Beyond Geography: The Western Spirit Against the Wilderness

by Frederick TurnerViking, $16.95
For nearly 2000 years, as Robert Nisbet has recently argued, the idea of progress—the belief in man’s ability to shape and improve his destiny—has been the central, energizing principle of Western civilization. Today, however, political and intellectual debate focuses increasingly not on the forms progress should assume but on the question of whether progress itself may be to blame for our present ills.
Frederick Turner has confronted that question in this ambitious, expansive, and intensely personal book. He began his study in response to a strong but vaguely defined sense that he occupies a land he and his society have mastered but do not truly know. The origins of this estrangement, he claims, lie not in industrialism, as some would argue, but in a much earlier time—in the birth of Judeo-Christian civilization.
It was then that a twofold process began: first, man’s separation from the wilderness, the beginnings of efforts to live not as a harmonious part of nature but as its cultivator and its conqueror; and second, the abandonment of traditional myths and the replacement of them with a monotheistic religion whose distant God could never enter man’s life in the way the pagan gods of rocks, forests, and waters once had done.
In the centuries that followed, he maintains, these processes marched inexorably on —Western man, and ultimately all men, dominating the land, wresting great material benefits from it, and yet alienating themselves ever more deeply from any possibility of true communion with it. Turner illustrates these transformations with remarkable eloquence, by drawing upon ancient myths, theology, and secular literature. And he cites as their culminating expression the conquest of the New World by European settlers, whose concept of civilization mandated the extinction of the native population and the exploitation and eventual desecration of the landscape.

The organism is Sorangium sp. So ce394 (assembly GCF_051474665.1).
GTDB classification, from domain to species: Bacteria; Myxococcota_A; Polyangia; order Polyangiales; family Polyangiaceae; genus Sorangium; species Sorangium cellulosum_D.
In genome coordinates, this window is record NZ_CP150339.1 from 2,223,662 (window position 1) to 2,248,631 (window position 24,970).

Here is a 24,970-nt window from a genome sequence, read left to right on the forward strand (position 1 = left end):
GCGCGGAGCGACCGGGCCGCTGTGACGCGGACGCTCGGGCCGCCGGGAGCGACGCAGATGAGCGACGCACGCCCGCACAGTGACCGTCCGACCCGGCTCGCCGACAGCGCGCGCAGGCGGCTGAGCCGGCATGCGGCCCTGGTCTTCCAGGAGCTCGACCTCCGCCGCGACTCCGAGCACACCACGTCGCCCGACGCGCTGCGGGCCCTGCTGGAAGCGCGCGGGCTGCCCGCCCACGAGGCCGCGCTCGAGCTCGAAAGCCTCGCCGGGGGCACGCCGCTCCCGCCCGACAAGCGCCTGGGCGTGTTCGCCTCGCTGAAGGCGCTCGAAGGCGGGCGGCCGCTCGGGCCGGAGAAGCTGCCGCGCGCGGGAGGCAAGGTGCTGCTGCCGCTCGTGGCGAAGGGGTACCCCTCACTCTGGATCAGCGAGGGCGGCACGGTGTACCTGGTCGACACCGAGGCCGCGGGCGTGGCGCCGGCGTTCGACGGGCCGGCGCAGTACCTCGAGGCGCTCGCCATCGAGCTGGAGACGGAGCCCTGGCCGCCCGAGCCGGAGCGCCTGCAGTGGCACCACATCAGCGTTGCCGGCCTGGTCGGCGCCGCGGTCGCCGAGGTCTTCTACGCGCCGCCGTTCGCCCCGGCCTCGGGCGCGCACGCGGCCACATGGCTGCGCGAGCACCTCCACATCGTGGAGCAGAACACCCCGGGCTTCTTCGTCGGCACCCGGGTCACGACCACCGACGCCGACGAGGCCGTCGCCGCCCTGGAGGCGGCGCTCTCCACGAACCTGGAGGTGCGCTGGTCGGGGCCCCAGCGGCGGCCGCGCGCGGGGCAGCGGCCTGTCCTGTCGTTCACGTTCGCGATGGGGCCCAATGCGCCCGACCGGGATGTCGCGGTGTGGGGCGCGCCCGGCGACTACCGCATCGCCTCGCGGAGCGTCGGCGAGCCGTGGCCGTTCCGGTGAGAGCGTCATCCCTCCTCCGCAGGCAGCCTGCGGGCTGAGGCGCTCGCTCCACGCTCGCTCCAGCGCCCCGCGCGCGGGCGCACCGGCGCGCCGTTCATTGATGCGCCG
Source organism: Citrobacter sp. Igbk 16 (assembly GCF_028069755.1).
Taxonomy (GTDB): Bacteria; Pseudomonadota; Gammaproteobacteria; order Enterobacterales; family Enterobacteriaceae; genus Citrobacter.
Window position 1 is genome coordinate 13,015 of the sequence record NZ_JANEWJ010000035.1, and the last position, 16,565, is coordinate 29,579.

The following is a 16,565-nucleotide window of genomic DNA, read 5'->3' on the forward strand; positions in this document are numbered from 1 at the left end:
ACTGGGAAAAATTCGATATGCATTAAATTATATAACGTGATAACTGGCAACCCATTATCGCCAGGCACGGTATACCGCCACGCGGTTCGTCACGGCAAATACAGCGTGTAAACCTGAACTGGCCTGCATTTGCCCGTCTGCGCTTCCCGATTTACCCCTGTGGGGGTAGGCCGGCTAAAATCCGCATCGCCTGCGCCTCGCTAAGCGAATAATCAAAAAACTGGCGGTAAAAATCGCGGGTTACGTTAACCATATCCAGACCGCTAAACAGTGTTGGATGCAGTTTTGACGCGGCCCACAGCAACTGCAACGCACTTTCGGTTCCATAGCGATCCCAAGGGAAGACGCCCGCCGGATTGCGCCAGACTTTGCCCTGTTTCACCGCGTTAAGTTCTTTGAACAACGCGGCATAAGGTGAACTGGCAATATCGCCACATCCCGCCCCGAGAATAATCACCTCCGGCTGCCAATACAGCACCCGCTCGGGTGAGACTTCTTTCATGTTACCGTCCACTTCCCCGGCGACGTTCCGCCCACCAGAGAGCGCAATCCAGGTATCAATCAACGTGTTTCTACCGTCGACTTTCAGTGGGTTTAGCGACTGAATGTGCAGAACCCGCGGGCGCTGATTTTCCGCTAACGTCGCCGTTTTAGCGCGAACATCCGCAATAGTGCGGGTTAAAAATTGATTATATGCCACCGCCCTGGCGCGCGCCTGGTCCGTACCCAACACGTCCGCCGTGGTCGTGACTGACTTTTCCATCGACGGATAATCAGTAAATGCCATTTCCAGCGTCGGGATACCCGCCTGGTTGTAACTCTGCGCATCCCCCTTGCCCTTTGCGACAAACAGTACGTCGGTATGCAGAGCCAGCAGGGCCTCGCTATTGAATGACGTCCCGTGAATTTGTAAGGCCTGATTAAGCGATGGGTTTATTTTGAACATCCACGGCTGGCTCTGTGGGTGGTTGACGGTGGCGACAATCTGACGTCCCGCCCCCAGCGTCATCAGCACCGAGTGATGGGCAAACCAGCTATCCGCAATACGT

This is no ordinary critique of modern civilization. Turner’s discontents are so fundamental, so without hope of redemption, as to disturb even the most determined optimist. Yet for all its controversial pronouncements, all its vague abstractions, Beyond Geography is clearly a work of brilliance and imagination, a compelling, disturbing, and uncommonly literate exploration of one of mankind’s most basic dilemmas.